Determine and hire a senior champion. Find a credible champion within the leadership team who is willing to partner in your pursuit.

Make sure your requests are specific. When presenting a proposal for management support, be clear about what you mean by “support”. Support can take many forms, such as communicating the priority to their teams, cascading the process to their business units, tracking results, providing resources, and more.

Present your case with assurance and confidence. Your enthusiasm and perseverance will have more impact than words alone. Any hint of apprehension or lack of confidence will weaken your cause. Realize that preparation is a factor. There have been situations where I didn’t get initial support, but recycled a proposal later, which resulted in approval.

Reveal the reasons
A manager’s apathy about employee development could be a veil for unspoken concerns. If you still don’t get buy-in from managers after presenting a strong case, ask for their reasons, then respond. Consider the following concerns and potential responses:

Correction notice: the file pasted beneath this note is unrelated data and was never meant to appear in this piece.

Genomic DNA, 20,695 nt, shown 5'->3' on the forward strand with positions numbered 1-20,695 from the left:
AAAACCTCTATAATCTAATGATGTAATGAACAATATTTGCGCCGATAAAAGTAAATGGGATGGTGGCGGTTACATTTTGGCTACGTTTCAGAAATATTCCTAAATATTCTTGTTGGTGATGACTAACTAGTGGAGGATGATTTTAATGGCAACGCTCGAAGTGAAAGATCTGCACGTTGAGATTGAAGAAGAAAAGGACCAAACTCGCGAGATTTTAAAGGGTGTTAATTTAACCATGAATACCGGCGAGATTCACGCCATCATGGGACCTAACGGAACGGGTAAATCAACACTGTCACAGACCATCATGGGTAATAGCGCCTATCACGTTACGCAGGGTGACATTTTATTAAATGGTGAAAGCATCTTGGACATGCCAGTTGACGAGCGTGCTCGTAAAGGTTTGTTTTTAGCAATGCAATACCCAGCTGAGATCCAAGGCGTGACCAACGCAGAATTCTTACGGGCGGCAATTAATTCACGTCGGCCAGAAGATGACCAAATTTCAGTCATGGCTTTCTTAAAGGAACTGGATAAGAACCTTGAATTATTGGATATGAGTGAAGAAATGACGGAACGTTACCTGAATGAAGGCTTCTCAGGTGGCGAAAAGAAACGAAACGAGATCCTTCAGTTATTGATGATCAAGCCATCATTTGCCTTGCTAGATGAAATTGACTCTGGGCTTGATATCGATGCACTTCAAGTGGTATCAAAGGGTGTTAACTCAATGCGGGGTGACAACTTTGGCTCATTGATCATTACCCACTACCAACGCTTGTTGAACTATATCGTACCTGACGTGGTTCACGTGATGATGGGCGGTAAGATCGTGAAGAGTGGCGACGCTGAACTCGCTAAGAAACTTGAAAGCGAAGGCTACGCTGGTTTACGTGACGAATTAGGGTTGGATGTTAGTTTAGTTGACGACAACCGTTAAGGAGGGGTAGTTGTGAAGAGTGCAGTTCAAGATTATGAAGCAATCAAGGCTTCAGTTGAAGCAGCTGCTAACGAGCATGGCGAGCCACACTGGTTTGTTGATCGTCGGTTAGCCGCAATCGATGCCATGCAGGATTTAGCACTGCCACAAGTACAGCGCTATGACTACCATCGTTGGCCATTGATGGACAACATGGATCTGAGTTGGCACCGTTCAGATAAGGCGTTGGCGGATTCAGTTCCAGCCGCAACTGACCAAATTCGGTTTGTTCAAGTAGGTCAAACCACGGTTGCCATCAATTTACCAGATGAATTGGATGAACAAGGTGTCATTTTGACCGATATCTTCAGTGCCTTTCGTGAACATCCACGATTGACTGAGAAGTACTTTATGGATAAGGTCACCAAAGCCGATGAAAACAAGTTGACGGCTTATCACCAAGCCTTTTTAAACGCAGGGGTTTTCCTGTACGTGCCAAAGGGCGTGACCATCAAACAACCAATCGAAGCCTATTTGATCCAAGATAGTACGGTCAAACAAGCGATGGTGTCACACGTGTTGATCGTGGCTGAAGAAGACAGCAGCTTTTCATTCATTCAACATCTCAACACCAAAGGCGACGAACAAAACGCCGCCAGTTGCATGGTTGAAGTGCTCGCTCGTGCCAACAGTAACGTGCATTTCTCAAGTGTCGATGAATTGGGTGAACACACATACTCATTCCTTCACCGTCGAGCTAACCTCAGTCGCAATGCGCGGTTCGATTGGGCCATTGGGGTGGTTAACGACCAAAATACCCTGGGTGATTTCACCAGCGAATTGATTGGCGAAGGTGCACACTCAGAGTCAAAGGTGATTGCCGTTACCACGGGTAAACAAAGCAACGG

Concern: “I will lose my best employees.”
Responnse: You are more likely to lose them if you do not do develop them. Also note that development supports performance. Want mediocre performance?

Concern: “What if they ask for something I can’t deliver.”
Solution: Development plans are drawn up in partnership between managers and employees. Setting the context in advance about its purpose will help manage expectations. A title or a promotion is not a development. A manager is not obligated to honor a request that is not feasible. The discussion should focus on learning goals and a plan to support them.

Concern: “I don’t know how to have a career conversation or write development plans.”
Solution: This is a valid concern since no one is born knowing how to have career discussions. A practical resource is the TD at work »Manager’s Guide to Employee Development.” Learn-and-practice sessions combined with coaching for managers and employees can provide the knowledge, materials and confidence to get started. This mix does not require a big budget.